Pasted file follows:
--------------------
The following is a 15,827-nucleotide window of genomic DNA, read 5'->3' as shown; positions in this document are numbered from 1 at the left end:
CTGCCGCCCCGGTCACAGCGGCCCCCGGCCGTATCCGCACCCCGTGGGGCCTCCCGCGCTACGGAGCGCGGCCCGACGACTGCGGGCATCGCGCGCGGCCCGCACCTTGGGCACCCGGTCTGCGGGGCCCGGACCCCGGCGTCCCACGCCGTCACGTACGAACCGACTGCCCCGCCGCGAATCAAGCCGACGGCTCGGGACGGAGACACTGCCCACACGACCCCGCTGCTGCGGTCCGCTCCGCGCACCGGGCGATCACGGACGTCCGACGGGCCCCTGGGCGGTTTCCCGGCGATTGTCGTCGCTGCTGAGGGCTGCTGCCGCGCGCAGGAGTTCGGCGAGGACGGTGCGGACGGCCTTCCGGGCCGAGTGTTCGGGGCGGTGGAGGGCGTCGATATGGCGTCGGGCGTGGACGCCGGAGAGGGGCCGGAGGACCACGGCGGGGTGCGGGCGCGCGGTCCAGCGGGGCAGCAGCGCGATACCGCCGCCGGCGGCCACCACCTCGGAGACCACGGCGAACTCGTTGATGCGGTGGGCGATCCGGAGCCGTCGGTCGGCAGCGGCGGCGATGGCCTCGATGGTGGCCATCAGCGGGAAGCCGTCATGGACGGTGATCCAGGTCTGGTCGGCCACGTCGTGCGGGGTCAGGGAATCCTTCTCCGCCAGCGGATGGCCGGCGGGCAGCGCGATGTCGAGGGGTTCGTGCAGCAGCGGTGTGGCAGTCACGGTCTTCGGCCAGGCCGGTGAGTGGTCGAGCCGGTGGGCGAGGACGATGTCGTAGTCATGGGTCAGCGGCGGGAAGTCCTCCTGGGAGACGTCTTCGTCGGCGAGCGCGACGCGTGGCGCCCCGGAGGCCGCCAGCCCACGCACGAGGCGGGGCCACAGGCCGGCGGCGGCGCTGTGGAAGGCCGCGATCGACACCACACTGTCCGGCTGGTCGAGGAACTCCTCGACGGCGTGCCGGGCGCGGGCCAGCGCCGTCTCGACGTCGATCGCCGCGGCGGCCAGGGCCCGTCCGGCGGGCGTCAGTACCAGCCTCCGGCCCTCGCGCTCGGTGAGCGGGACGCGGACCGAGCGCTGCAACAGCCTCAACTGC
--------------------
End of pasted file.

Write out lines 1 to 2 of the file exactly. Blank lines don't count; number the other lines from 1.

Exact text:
The following is a 15,827-nucleotide window of genomic DNA, read 5'->3' as shown; positions in this document are numbered from 1 at the left end:
CTGCCGCCCCGGTCACAGCGGCCCCCGGCCGTATCCGCACCCCGTGGGGCCTCCCGCGCTACGGAGCGCGGCCCGACGACTGCGGGCATCGCGCGCGGCCCGCACCTTGGGCACCCGGTCTGCGGGGCCCGGACCCCGGCGTCCCACGCCGTCACGTACGAACCGACTGCCCCGCCGCGAATCAAGCCGACGGCTCGGGACGGAGACACTGCCCACACGACCCCGCTGCTGCGGTCCGCTCCGCGCACCGGGCGATCACGGACGTCCGACGGGCCCCTGGGCGGTTTCCCGGCGATTGTCGTCGCTGCTGAGGGCTGCTGCCGCGCGCAGGAGTTCGGCGAGGACGGTGCGGACGGCCTTCCGGGCCGAGTGTTCGGGGCGGTGGAGGGCGTCGATATGGCGTCGGGCGTGGACGCCGGAGAGGGGCCGGAGGACCACGGCGGGGTGCGGGCGCGCGGTCCAGCGGGGCAGCAGCGCGATACCGCCGCCGGCGGCCACCACCTCGGAGACCACGGCGAACTCGTTGATGCGGTGGGCGATCCGGAGCCGTCGGTCGGCAGCGGCGGCGATGGCCTCGATGGTGGCCATCAGCGGGAAGCCGTCATGGACGGTGATCCAGGTCTGGTCGGCCACGTCGTGCGGGGTCAGGGAATCCTTCTCCGCCAGCGGATGGCCGGCGGGCAGCGCGATGTCGAGGGGTTCGTGCAGCAGCGGTGTGGCAGTCACGGTCTTCGGCCAGGCCGGTGAGTGGTCGAGCCGGTGGGCGAGGACGATGTCGTAGTCATGGGTCAGCGGCGGGAAGTCCTCCTGGGAGACGTCTTCGTCGGCGAGCGCGACGCGTGGCGCCCCGGAGGCCGCCAGCCCACGCACGAGGCGGGGCCACAGGCCGGCGGCGGCGCTGTGGAAGGCCGCGATCGACACCACACTGTCCGGCTGGTCGAGGAACTCCTCGACGGCGTGCCGGGCGCGGGCCAGCGCCGTCTCGACGTCGATCGCCGCGGCGGCCAGGGCCCGTCCGGCGGGCGTCAGTACCAGCCTCCGGCCCTCGCGCTCGGTGAGCGGGACGCGGACCGAGCGCTGCAACAGCCTCAACTGC